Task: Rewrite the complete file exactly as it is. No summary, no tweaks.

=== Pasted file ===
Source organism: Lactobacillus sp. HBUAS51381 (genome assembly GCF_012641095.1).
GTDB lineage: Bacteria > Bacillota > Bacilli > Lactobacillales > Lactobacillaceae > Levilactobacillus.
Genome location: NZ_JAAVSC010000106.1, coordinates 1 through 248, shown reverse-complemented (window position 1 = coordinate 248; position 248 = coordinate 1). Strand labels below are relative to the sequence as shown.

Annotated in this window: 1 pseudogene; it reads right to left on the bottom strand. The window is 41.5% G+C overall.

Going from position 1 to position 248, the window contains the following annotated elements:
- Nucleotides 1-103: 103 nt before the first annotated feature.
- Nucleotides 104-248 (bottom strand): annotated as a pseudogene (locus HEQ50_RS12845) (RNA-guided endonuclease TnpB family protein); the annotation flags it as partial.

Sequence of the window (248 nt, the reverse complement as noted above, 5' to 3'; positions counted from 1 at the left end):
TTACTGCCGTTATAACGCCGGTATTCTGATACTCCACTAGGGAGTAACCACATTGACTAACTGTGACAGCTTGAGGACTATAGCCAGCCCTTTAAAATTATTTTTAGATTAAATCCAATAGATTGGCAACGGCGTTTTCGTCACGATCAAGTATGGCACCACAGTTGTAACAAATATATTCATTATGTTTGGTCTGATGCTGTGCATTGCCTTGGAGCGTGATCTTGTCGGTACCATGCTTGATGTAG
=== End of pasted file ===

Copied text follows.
Source organism: Lactobacillus sp. HBUAS51381 (genome assembly GCF_012641095.1).
GTDB lineage: Bacteria > Bacillota > Bacilli > Lactobacillales > Lactobacillaceae > Levilactobacillus.
Genome location: NZ_JAAVSC010000106.1, coordinates 1 through 248, shown reverse-complemented (window position 1 = coordinate 248; position 248 = coordinate 1). Strand labels below are relative to the sequence as shown.

Annotated in this window: 1 pseudogene; it reads right to left on the bottom strand. The window is 41.5% G+C overall.

Going from position 1 to position 248, the window contains the following annotated elements:
- Nucleotides 1-103: 103 nt before the first annotated feature.
- Nucleotides 104-248 (bottom strand): annotated as a pseudogene (locus HEQ50_RS12845) (RNA-guided endonuclease TnpB family protein); the annotation flags it as partial.

Sequence of the window (248 nt, the reverse complement as noted above, 5' to 3'; positions counted from 1 at the left end):
TTACTGCCGTTATAACGCCGGTATTCTGATACTCCACTAGGGAGTAACCACATTGACTAACTGTGACAGCTTGAGGACTATAGCCAGCCCTTTAAAATTATTTTTAGATTAAATCCAATAGATTGGCAACGGCGTTTTCGTCACGATCAAGTATGGCACCACAGTTGTAACAAATATATTCATTATGTTTGGTCTGATGCTGTGCATTGCCTTGGAGCGTGATCTTGTCGGTACCATGCTTGATGTAG